“ARC-CO’s strength is in multiple-year shallow losses. PLC’s strength, in contrast, is multiple year disaster price situations,” Zulauf explains. “For example, if corn’s crop year price is below $3 for multiple years, ARC will make payments, but it won’t make nearly the payments that PLC will.”

Recent higher prices and the current lower price outlook mean the revenue safety net of ARC has more expected money on the table early compared with the price safety net of PLC, Lubben adds. Continued lower prices could mean PLC pays bigger later as ARC protection diminishes.

Since PLC and ARC-CO are made by crop and farm, they can be mixed. “You can pick PLC for corn on an FSA farm and ARC-CO for soybeans on that farm,” Zulauf says. “Or, you can pick PLC for corn on one FSA farm and ARC-CO for corn on another farm”   

5. Consider ARC-IC. Rather than enroll each program crop on a farm in PLC or ARC-CO, farmers can enroll the entire FSA farm in ARC-IC. A guarantee will be calculated for the whole farm based on a farm’s yield history of all program crops on the farm. 

To enroll in ARC-IC, the farm will have to provide the following:

  • Historic yields for each program crop on the farm for the five previous crop years. Initially, for 2014, this will include yields for 2009 through 2013.
  • In the future, farm-level yields will have to be provided for each crop for payment calculations.  

Generally, ARC-IC will have lower payments than ARC-CO because ARC-IC pays on 65% of base acres while ARC-CO and PLC pays on 85%. Payments will also be based on multiple crops and will aggregate if an operator enrolls more than one of his or her FSA farms in ARC-IC. 

“While farmers should investigate ARC-IC, its popularity starts to wither with multiple crops, farms and prac-tices,” Lubben says. “It’s more advantageous for a single crop farm.”  

6. Consider SCO. Farmers who sign up for PLC can opt for the Supple-mental Coverage Option (SCO), a new crop insurance product that offers loss coverage for a portion of the farmer’s insurance deductible on an area-wide basis. For example, if a producer purchases a yield protection policy, SCO provides additional county-level yield protection. If the producer purchases a revenue protection policy, SCO provides additional county-level revenue protection. The SCO option is available starting for the 2015 crop year. Farmers elect to participate each year.

SCO might provide producers the ability to cover part of the deductible portion not covered with their current insurance plan at a lower cost than buying higher levels of individual coverage. But, the county-based SCO protection is not equivalent to the farm-level individual coverage, so the more the farm yield variability differs from the county, the less benefit SCO provides, Lubben explains.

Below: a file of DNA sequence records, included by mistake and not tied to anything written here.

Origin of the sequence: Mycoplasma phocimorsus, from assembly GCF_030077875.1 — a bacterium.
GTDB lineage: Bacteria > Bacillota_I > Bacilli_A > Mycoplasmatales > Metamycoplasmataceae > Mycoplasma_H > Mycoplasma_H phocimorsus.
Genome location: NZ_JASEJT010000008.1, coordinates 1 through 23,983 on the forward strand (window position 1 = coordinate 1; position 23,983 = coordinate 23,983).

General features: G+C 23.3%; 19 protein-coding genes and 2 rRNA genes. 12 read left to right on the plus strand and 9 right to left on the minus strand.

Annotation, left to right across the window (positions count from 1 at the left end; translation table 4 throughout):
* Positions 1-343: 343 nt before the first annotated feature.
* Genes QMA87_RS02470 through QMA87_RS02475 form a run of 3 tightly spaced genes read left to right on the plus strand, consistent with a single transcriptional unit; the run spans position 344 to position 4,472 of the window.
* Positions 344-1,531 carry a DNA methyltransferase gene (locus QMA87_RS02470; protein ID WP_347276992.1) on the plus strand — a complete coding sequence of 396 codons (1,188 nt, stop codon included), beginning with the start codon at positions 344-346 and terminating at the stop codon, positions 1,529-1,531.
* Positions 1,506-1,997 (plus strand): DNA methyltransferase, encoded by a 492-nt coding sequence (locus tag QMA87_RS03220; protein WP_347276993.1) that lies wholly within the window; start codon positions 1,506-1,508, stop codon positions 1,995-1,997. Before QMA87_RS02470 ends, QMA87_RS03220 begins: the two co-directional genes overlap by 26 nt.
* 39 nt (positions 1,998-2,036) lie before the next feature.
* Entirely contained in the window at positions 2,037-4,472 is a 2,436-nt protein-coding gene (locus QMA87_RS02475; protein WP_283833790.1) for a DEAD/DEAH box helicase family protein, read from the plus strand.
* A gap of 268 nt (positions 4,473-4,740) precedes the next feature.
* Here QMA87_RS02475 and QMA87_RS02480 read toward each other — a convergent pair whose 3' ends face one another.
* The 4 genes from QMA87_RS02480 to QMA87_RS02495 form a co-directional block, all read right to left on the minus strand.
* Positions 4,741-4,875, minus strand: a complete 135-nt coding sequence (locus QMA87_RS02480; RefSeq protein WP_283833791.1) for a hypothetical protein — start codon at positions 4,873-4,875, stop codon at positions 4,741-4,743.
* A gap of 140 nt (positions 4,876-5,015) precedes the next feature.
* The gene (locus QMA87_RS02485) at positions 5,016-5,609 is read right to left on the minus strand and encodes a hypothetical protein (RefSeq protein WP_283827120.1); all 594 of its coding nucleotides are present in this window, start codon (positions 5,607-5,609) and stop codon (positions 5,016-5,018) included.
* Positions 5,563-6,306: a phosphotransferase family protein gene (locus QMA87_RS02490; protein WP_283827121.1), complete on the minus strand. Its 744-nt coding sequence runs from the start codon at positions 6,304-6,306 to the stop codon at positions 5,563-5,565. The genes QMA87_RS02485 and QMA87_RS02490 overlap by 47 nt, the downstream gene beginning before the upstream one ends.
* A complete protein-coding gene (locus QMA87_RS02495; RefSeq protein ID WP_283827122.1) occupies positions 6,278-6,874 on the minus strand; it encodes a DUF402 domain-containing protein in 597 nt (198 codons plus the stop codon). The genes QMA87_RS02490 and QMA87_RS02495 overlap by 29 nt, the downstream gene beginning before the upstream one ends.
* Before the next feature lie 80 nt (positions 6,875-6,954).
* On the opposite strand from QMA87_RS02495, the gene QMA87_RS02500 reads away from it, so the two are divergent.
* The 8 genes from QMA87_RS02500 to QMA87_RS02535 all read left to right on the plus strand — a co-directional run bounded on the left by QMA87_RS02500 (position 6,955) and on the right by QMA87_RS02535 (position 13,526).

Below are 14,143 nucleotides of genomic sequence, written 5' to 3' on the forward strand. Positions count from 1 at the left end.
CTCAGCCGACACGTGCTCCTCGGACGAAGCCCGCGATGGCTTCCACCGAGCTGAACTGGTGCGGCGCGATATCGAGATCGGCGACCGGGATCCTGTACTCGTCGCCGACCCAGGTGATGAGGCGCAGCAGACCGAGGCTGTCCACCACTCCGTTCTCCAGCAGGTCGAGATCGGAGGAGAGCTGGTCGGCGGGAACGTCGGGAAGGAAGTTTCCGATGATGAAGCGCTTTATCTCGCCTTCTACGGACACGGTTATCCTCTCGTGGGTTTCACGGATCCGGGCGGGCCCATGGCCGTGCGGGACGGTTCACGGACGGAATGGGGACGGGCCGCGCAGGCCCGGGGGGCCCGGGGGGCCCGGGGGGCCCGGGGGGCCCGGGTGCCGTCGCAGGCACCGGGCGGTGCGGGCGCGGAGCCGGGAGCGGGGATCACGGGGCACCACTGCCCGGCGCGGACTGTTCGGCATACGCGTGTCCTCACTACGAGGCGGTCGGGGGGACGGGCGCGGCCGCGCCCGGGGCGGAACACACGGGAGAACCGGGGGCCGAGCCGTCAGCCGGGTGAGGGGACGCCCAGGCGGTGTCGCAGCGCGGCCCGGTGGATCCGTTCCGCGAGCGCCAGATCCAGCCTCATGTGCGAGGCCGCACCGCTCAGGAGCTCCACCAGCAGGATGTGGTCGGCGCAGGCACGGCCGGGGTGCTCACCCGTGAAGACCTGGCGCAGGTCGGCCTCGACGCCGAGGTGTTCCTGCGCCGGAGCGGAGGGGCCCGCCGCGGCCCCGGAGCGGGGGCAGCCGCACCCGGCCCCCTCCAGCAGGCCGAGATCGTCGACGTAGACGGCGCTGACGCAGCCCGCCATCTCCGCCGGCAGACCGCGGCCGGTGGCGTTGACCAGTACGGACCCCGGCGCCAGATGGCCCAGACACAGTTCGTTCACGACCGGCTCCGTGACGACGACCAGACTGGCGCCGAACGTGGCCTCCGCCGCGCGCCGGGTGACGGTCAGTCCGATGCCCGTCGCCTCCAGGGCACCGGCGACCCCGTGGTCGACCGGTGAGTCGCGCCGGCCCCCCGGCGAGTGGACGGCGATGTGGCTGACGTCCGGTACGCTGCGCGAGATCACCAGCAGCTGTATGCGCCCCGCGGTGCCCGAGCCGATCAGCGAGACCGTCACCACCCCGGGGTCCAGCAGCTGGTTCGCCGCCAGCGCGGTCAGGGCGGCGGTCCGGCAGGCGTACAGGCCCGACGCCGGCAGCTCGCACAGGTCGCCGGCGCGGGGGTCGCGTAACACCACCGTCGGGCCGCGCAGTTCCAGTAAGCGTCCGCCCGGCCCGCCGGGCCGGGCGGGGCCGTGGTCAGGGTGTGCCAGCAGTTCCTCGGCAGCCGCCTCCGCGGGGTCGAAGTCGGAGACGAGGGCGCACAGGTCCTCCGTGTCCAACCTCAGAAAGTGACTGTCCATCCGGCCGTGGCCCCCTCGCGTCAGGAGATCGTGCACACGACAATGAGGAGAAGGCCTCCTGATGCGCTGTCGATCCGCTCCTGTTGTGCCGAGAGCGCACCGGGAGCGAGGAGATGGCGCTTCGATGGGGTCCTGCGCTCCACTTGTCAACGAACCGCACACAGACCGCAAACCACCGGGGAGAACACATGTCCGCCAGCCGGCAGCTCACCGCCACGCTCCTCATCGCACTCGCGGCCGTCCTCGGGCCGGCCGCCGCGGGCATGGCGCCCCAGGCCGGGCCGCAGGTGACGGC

7. Sign up. The deadline for payment yields and base acres is Feb. 27. The deadline for ARC and PLC election is March 31, 2015. If you fail to elect a program, or if producers on a FSA farm disagree on an election, the farm receives no payments for 2014 and defaults to PLC for 2015 through 2018.

Once you sign up for a program, you must subsequently enroll in the program for that year, Zulauf points out. Annual enrollment is expected to begin in mid-April and continue through early summer each year. 

Choosing a farm program(s) is just one factor in a risk management portfolio. “The ARC versus PLC decision might come down to a trade-off of payments today versus protection tomorrow,” Lubben says. “Adding that 
decision with crop insurance, SCO and marketing strategies will really help protect your bottom line.” 

Don’t Forget Farm Bill Details and Resources

  • USDA–National Agricultural Statistics Service should release yield numbers by county by the end of February.
  • The one-time commodity program decision stays with the specific property for five crop years (2014 through 2018) regardless of who farms it. 

Farm Bill FAQ

Lubben and Zulauf recently answered farmer questions about the farm bill programs on AgriTalk. Listen in below.


For a one-stop resource for all farm bill and crop insurance news and tools, including interactive simulation models that allow you to plug in your production and yield numbers and expectations for 2014 to 2018 crop prices to compare different outcomes, visit